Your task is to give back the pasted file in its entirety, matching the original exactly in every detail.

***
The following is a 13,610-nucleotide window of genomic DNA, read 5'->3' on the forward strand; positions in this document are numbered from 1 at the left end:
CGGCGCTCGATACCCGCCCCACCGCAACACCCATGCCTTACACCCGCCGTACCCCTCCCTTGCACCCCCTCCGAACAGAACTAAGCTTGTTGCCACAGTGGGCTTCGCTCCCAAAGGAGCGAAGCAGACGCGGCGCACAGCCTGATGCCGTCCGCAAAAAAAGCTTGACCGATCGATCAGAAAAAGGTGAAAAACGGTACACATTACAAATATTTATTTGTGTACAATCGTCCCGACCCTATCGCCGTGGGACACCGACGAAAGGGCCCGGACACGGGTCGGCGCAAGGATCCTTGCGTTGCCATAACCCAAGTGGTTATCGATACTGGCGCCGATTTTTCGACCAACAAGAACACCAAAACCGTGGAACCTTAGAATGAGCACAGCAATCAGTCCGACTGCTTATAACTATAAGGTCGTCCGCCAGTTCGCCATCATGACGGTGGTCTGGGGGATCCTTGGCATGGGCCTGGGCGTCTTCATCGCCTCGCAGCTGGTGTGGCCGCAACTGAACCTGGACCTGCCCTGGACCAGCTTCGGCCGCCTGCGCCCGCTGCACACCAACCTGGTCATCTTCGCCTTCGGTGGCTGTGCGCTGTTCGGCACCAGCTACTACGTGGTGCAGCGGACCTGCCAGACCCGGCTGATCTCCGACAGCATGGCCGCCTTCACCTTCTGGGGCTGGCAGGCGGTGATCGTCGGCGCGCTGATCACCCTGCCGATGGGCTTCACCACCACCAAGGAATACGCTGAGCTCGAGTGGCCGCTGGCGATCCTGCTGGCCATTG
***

The following is a 13,610-nucleotide window of genomic DNA, read 5'->3' on the forward strand; positions in this document are numbered from 1 at the left end:
CGGCGCTCGATACCCGCCCCACCGCAACACCCATGCCTTACACCCGCCGTACCCCTCCCTTGCACCCCCTCCGAACAGAACTAAGCTTGTTGCCACAGTGGGCTTCGCTCCCAAAGGAGCGAAGCAGACGCGGCGCACAGCCTGATGCCGTCCGCAAAAAAAGCTTGACCGATCGATCAGAAAAAGGTGAAAAACGGTACACATTACAAATATTTATTTGTGTACAATCGTCCCGACCCTATCGCCGTGGGACACCGACGAAAGGGCCCGGACACGGGTCGGCGCAAGGATCCTTGCGTTGCCATAACCCAAGTGGTTATCGATACTGGCGCCGATTTTTCGACCAACAAGAACACCAAAACCGTGGAACCTTAGAATGAGCACAGCAATCAGTCCGACTGCTTATAACTATAAGGTCGTCCGCCAGTTCGCCATCATGACGGTGGTCTGGGGGATCCTTGGCATGGGCCTGGGCGTCTTCATCGCCTCGCAGCTGGTGTGGCCGCAACTGAACCTGGACCTGCCCTGGACCAGCTTCGGCCGCCTGCGCCCGCTGCACACCAACCTGGTCATCTTCGCCTTCGGTGGCTGTGCGCTGTTCGGCACCAGCTACTACGTGGTGCAGCGGACCTGCCAGACCCGGCTGATCTCCGACAGCATGGCCGCCTTCACCTTCTGGGGCTGGCAGGCGGTGATCGTCGGCGCGCTGATCACCCTGCCGATGGGCTTCACCACCACCAAGGAATACGCTGAGCTCGAGTGGCCGCTGGCGATCCTGCTGGCCATTG